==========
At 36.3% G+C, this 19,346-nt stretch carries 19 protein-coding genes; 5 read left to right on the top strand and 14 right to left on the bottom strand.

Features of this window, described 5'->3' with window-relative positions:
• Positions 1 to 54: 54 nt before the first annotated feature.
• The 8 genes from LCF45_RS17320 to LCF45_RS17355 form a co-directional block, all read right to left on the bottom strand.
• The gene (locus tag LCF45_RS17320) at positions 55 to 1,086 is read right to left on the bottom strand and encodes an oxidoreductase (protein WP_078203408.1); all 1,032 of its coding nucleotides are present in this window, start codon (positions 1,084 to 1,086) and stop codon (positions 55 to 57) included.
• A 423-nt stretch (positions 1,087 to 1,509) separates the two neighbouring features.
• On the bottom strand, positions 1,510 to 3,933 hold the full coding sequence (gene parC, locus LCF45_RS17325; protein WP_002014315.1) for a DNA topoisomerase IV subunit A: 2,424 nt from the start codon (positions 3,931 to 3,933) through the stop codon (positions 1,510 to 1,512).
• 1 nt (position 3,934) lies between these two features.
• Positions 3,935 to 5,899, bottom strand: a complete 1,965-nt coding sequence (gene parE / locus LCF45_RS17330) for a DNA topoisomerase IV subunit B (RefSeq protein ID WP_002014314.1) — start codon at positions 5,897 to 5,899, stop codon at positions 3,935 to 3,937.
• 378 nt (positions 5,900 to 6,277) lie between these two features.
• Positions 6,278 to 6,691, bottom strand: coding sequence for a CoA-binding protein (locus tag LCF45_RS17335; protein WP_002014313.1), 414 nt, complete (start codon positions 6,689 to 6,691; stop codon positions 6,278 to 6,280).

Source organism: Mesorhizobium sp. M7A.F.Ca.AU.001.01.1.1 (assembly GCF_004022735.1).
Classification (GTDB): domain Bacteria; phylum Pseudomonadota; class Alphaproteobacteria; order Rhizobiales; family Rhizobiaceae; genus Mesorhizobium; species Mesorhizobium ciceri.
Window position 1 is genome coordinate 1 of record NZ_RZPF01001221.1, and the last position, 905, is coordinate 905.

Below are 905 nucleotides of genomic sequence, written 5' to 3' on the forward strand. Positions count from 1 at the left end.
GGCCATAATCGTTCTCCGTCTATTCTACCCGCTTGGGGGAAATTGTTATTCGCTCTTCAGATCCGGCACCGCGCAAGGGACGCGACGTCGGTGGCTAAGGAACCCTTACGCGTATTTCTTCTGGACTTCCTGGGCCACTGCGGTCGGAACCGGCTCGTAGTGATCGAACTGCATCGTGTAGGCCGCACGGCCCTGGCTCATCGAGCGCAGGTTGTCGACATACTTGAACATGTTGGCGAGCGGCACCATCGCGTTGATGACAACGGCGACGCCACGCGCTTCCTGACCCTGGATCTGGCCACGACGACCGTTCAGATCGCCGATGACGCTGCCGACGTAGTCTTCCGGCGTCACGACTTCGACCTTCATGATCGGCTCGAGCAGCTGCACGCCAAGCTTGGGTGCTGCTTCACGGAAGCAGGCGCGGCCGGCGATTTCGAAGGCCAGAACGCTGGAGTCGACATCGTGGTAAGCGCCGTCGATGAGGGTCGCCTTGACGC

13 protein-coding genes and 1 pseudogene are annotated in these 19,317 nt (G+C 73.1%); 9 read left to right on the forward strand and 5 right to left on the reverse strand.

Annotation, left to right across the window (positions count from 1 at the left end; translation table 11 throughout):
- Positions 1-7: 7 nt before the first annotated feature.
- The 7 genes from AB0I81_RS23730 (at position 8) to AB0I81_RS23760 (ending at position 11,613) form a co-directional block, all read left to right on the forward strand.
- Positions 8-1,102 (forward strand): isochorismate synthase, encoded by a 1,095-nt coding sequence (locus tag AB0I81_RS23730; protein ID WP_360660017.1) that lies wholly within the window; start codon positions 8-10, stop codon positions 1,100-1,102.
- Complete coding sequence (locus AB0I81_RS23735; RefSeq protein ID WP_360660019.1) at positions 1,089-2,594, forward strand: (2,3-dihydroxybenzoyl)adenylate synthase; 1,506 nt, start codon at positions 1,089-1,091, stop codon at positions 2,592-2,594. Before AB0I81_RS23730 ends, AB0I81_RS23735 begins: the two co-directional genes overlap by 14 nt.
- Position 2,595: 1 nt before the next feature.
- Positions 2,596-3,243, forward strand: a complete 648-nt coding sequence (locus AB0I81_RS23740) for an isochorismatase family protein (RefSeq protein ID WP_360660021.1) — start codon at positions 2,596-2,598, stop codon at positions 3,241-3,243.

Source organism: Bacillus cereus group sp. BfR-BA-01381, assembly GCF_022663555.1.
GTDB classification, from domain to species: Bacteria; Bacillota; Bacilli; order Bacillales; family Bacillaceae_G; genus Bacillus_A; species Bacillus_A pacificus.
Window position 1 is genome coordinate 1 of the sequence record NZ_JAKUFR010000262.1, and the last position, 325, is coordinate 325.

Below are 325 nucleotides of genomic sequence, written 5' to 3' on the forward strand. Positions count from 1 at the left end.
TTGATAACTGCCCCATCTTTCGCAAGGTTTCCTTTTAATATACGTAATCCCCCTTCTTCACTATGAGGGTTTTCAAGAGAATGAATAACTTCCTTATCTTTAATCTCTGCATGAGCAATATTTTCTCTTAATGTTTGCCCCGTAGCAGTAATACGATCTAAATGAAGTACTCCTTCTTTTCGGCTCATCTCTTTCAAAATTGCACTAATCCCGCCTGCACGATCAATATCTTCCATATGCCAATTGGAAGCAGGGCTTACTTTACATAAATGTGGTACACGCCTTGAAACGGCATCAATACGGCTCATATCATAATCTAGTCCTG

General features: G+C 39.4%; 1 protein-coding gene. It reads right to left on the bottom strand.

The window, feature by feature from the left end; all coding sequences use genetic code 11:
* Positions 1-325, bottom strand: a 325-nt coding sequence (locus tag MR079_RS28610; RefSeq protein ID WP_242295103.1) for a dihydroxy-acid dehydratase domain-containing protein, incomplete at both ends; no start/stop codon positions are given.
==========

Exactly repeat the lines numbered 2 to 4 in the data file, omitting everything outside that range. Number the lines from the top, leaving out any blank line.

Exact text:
Features of this window, described 5'->3' with window-relative positions:
• Positions 1 to 54: 54 nt before the first annotated feature.
• The 8 genes from LCF45_RS17320 to LCF45_RS17355 form a co-directional block, all read right to left on the bottom strand.